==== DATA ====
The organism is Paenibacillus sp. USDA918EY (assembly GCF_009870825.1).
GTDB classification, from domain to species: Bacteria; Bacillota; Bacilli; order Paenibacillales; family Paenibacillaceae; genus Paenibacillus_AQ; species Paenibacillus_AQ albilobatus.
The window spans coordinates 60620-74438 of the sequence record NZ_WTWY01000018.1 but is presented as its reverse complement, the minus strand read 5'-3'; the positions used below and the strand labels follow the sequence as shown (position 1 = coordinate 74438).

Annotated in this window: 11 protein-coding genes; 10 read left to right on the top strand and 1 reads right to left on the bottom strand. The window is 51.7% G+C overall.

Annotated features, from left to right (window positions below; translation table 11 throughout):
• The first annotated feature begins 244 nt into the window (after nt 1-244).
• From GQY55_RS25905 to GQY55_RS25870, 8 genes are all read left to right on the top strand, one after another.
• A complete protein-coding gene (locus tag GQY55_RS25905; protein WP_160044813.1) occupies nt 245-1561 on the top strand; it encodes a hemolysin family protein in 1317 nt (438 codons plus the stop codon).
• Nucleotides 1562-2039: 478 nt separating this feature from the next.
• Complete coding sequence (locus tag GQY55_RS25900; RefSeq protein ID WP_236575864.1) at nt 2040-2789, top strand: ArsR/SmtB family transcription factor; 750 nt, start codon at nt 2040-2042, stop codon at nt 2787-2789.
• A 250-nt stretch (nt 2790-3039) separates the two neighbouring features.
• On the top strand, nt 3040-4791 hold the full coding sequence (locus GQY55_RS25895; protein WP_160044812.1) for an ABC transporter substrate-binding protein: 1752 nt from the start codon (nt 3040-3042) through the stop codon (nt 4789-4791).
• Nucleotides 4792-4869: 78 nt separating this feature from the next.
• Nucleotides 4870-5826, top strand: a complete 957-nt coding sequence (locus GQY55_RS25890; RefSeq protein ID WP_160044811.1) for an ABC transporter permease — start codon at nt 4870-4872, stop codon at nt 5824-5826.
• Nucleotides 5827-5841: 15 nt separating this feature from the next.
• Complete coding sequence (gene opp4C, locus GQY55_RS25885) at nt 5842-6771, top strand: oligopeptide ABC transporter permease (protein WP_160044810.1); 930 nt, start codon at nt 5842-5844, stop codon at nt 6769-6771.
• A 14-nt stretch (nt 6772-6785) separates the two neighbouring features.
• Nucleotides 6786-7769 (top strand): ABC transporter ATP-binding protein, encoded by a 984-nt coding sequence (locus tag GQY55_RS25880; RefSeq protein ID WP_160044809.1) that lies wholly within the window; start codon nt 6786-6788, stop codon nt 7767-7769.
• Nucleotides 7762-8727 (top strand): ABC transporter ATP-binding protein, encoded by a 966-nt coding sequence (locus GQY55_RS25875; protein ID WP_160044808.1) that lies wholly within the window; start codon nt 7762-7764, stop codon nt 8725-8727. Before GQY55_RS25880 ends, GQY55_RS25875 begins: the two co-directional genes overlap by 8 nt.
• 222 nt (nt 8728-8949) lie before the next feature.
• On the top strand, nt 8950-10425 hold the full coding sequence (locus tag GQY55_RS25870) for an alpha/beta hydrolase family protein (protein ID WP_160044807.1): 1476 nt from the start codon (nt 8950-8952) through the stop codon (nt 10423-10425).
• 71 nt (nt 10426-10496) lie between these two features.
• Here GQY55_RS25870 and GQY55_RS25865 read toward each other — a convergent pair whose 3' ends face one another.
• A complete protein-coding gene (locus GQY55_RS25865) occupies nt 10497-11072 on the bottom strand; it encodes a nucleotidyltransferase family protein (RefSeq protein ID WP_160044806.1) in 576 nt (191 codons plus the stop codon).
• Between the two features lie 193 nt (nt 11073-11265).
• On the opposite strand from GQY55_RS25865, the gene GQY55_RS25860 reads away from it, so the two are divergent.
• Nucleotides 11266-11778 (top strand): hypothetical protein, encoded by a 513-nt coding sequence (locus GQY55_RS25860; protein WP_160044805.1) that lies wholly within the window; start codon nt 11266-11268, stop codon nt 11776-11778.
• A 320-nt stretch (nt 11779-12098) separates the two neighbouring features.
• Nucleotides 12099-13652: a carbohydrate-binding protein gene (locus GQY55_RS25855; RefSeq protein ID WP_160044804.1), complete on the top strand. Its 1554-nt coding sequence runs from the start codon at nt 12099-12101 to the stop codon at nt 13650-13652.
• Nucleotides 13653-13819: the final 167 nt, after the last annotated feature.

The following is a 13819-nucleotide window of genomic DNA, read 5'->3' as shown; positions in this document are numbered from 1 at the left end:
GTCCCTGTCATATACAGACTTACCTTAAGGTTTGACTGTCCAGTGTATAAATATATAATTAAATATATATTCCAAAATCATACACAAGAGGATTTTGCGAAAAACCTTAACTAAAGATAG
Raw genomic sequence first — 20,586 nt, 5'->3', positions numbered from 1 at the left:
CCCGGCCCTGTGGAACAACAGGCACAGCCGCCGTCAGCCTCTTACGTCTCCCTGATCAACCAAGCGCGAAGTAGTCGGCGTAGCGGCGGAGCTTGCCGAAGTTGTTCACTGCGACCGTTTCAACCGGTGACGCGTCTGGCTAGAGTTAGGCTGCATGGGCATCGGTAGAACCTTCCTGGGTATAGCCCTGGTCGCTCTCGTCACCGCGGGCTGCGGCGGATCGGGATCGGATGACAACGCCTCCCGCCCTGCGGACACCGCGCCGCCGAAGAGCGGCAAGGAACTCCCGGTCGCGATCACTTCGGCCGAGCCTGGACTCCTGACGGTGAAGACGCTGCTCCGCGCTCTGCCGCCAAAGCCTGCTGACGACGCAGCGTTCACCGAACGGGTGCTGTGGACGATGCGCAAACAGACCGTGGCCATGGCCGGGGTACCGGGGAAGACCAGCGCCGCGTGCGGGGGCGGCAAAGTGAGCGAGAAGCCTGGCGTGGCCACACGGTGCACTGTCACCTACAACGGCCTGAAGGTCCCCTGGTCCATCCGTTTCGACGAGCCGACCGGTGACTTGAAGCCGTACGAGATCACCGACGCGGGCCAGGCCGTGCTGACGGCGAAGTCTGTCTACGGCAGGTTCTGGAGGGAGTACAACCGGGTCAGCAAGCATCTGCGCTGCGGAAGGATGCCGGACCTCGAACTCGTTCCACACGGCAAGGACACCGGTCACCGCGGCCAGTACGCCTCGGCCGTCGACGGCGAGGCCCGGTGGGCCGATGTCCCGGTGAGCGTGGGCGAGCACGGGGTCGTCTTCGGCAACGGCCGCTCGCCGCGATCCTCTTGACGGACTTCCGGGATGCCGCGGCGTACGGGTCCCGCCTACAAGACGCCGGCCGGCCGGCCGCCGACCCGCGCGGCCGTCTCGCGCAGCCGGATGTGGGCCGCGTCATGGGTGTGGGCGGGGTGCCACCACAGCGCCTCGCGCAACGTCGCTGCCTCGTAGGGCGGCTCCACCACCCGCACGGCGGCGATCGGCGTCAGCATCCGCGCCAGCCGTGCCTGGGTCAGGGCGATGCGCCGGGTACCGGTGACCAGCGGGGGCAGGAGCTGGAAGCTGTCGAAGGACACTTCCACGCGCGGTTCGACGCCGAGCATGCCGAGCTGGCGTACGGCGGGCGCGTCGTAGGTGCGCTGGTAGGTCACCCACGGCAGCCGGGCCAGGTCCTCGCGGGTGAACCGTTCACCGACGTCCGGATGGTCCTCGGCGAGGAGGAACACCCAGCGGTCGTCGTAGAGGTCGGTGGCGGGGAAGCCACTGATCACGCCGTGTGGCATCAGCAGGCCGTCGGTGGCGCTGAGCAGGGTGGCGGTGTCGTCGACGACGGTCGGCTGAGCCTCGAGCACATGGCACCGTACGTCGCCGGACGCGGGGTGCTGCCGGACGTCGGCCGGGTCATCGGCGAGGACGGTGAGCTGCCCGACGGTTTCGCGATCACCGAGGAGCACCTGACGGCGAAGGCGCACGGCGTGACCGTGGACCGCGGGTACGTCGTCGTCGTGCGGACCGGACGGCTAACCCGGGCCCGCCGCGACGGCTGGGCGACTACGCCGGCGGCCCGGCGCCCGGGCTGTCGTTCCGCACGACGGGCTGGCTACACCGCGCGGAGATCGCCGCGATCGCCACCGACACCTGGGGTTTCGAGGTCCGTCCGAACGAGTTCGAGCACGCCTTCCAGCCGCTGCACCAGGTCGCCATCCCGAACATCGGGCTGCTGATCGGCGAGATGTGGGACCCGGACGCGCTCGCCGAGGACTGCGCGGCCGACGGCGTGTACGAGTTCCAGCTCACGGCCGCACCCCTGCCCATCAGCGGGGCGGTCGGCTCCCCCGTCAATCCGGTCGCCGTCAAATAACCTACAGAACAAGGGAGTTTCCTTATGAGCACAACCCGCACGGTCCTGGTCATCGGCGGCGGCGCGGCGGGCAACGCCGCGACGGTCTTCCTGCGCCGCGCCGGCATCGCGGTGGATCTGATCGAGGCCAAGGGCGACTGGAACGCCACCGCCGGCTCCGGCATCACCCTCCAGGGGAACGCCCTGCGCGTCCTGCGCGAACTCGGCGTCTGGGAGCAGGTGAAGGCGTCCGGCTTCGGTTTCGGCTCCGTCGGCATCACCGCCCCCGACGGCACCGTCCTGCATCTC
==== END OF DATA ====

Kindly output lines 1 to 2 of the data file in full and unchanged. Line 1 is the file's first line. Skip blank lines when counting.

The organism is Paenibacillus sp. USDA918EY (assembly GCF_009870825.1).
GTDB classification, from domain to species: Bacteria; Bacillota; Bacilli; order Paenibacillales; family Paenibacillaceae; genus Paenibacillus_AQ; species Paenibacillus_AQ albilobatus.